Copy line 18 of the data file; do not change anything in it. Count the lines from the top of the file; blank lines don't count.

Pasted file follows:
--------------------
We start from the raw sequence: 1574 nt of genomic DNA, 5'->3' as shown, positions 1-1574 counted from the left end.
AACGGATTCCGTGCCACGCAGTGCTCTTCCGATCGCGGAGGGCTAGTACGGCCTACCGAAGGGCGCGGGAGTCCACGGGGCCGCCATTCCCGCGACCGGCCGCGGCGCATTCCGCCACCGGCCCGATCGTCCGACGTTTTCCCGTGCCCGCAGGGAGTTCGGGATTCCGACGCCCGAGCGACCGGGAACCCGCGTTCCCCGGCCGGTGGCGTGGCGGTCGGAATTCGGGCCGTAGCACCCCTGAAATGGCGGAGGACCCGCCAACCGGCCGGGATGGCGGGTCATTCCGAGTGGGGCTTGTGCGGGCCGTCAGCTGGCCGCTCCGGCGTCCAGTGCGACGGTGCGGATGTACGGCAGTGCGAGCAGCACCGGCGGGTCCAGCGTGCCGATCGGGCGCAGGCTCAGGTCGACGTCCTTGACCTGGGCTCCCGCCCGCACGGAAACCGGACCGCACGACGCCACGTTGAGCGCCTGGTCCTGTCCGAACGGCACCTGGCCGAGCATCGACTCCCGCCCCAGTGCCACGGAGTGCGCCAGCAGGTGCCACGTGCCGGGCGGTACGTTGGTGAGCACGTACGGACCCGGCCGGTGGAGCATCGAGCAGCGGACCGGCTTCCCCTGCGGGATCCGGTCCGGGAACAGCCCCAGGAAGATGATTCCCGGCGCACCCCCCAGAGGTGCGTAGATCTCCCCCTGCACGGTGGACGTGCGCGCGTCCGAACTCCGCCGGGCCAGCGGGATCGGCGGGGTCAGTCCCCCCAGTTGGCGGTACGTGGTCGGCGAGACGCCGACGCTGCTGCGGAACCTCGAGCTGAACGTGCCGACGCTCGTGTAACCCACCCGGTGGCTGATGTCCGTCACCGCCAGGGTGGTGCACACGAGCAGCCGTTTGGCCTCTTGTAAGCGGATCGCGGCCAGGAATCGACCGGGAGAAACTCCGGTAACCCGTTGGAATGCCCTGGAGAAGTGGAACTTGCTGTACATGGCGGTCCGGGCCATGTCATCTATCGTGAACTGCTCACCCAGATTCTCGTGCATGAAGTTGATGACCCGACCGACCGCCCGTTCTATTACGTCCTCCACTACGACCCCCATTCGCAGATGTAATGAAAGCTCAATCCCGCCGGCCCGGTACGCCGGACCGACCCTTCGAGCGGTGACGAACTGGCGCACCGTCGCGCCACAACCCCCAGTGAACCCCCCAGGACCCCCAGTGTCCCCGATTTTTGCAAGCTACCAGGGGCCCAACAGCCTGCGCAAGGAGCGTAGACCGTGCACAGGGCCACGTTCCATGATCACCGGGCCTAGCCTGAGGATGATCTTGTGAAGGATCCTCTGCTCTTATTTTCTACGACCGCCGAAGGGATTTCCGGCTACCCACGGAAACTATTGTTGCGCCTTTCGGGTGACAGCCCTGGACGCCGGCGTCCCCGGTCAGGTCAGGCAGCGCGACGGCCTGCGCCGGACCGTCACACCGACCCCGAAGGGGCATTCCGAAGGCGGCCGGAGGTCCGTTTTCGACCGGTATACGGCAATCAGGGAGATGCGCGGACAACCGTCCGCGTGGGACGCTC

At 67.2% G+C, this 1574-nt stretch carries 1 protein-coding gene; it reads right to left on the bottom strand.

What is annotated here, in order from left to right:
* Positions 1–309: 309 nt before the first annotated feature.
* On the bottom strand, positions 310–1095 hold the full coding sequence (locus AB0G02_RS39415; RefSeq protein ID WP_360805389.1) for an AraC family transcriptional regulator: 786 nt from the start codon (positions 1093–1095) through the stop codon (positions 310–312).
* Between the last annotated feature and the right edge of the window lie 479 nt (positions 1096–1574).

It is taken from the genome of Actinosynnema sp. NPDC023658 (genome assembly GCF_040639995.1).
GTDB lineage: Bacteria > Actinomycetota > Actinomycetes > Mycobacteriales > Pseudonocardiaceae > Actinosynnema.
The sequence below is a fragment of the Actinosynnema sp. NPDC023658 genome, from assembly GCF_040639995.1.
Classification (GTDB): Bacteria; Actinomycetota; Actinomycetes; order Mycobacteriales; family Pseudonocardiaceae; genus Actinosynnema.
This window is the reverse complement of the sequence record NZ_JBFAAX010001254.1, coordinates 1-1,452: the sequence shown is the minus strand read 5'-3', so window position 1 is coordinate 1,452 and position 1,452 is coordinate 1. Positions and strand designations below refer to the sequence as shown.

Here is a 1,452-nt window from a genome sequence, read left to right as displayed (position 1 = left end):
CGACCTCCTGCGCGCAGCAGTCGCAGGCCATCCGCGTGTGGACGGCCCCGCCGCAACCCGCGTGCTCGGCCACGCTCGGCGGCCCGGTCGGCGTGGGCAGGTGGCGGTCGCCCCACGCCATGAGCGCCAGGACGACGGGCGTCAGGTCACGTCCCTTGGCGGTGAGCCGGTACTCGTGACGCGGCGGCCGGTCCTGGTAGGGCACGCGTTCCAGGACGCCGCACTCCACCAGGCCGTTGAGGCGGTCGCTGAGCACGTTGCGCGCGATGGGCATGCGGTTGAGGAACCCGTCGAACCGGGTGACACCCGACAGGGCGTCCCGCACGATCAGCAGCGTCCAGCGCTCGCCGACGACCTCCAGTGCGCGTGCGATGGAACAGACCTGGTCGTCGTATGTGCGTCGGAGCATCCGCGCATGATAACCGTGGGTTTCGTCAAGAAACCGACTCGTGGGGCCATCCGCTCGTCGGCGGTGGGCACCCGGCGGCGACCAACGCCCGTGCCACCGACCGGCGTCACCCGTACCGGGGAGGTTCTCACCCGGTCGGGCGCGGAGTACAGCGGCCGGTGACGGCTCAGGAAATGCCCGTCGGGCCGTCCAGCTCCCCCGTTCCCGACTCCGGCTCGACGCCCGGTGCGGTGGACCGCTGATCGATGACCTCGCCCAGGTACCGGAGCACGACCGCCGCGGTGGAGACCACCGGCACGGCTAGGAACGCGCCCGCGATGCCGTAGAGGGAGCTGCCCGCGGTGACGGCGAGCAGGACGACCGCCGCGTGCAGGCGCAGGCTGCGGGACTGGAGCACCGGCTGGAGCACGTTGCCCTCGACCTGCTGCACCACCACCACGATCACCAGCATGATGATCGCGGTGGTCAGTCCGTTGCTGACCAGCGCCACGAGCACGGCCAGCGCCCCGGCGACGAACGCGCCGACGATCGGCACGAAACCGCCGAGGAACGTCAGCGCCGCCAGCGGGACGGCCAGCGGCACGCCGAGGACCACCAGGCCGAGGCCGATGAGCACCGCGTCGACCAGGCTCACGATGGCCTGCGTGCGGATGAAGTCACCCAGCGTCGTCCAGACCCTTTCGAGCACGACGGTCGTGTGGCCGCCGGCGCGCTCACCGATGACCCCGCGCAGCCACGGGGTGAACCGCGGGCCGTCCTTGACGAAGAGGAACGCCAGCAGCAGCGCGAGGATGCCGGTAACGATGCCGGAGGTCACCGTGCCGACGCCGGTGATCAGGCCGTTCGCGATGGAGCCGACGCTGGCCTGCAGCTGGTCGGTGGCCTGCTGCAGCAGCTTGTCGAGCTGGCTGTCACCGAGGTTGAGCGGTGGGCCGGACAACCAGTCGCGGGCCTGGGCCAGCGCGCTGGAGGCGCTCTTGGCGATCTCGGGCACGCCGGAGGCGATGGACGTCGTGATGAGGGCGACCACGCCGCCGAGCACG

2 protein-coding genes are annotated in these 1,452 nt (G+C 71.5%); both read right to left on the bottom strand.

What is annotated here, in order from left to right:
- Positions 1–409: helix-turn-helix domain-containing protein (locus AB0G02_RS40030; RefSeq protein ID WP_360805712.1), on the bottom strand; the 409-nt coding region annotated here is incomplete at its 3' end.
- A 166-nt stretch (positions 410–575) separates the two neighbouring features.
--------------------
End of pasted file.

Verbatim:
- A 166-nt stretch (positions 410–575) separates the two neighbouring features.